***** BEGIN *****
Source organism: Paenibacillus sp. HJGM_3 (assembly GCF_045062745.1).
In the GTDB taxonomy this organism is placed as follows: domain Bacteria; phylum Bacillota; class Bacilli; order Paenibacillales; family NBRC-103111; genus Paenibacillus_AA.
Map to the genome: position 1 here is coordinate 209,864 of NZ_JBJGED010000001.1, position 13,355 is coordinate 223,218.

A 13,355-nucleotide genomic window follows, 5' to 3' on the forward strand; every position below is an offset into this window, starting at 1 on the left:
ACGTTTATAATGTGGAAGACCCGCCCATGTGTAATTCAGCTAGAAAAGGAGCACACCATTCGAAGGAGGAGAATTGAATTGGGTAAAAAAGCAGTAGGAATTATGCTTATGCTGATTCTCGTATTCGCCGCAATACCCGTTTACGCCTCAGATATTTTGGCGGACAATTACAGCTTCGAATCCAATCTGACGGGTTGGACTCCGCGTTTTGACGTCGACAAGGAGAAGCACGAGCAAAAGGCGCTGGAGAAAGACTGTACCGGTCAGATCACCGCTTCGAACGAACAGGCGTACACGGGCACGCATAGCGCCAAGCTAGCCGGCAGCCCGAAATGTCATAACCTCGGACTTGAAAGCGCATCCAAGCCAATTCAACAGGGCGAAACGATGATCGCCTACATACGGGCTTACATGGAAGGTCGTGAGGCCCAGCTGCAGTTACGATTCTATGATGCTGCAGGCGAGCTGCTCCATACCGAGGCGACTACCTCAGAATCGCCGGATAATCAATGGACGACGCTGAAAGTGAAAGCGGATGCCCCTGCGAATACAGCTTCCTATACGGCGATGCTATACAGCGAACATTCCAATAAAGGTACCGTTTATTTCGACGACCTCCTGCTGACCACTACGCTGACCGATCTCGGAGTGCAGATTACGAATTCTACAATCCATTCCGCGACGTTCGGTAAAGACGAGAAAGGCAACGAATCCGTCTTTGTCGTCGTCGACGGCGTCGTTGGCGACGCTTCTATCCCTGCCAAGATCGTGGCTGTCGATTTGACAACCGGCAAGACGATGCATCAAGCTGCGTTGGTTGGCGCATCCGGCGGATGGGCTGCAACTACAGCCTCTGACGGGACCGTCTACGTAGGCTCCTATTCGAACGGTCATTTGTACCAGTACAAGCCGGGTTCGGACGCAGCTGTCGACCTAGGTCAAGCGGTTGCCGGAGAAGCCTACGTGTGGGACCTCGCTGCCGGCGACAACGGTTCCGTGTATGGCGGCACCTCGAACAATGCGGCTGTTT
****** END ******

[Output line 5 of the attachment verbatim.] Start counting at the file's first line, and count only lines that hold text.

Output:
ACGTTTATAATGTGGAAGACCCGCCCATGTGTAATTCAGCTAGAAAAGGAGCACACCATTCGAAGGAGGAGAATTGAATTGGGTAAAAAAGCAGTAGGAATTATGCTTATGCTGATTCTCGTATTCGCCGCAATACCCGTTTACGCCTCAGATATTTTGGCGGACAATTACAGCTTCGAATCCAATCTGACGGGTTGGACTCCGCGTTTTGACGTCGACAAGGAGAAGCACGAGCAAAAGGCGCTGGAGAAAGACTGTACCGGTCAGATCACCGCTTCGAACGAACAGGCGTACACGGGCACGCATAGCGCCAAGCTAGCCGGCAGCCCGAAATGTCATAACCTCGGACTTGAAAGCGCATCCAAGCCAATTCAACAGGGCGAAACGATGATCGCCTACATACGGGCTTACATGGAAGGTCGTGAGGCCCAGCTGCAGTTACGATTCTATGATGCTGCAGGCGAGCTGCTCCATACCGAGGCGACTACCTCAGAATCGCCGGATAATCAATGGACGACGCTGAAAGTGAAAGCGGATGCCCCTGCGAATACAGCTTCCTATACGGCGATGCTATACAGCGAACATTCCAATAAAGGTACCGTTTATTTCGACGACCTCCTGCTGACCACTACGCTGACCGATCTCGGAGTGCAGATTACGAATTCTACAATCCATTCCGCGACGTTCGGTAAAGACGAGAAAGGCAACGAATCCGTCTTTGTCGTCGTCGACGGCGTCGTTGGCGACGCTTCTATCCCTGCCAAGATCGTGGCTGTCGATTTGACAACCGGCAAGACGATGCATCAAGCTGCGTTGGTTGGCGCATCCGGCGGATGGGCTGCAACTACAGCCTCTGACGGGACCGTCTACGTAGGCTCCTATTCGAACGGTCATTTGTACCAGTACAAGCCGGGTTCGGACGCAGCTGTCGACCTAGGTCAAGCGGTTGCCGGAGAAGCCTACGTGTGGGACCTCGCTGCCGGCGACAACGGTTCCGTGTATGGCGGCACCTCGAACAATGCGGCTGTTT